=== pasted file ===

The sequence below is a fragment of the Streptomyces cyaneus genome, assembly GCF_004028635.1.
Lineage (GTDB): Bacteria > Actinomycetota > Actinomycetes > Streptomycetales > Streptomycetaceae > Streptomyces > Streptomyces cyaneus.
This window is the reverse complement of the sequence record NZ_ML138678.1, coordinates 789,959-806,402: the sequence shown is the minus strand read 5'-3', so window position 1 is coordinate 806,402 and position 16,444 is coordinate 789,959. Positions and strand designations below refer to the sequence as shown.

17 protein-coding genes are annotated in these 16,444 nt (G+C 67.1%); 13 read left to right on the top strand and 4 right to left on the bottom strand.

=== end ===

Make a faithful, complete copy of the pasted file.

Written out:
The sequence below is a fragment of the Streptomyces cyaneus genome, assembly GCF_004028635.1.
Lineage (GTDB): Bacteria > Actinomycetota > Actinomycetes > Streptomycetales > Streptomycetaceae > Streptomyces > Streptomyces cyaneus.
This window is the reverse complement of the sequence record NZ_ML138678.1, coordinates 789,959-806,402: the sequence shown is the minus strand read 5'-3', so window position 1 is coordinate 806,402 and position 16,444 is coordinate 789,959. Positions and strand designations below refer to the sequence as shown.

17 protein-coding genes are annotated in these 16,444 nt (G+C 67.1%); 13 read left to right on the top strand and 4 right to left on the bottom strand.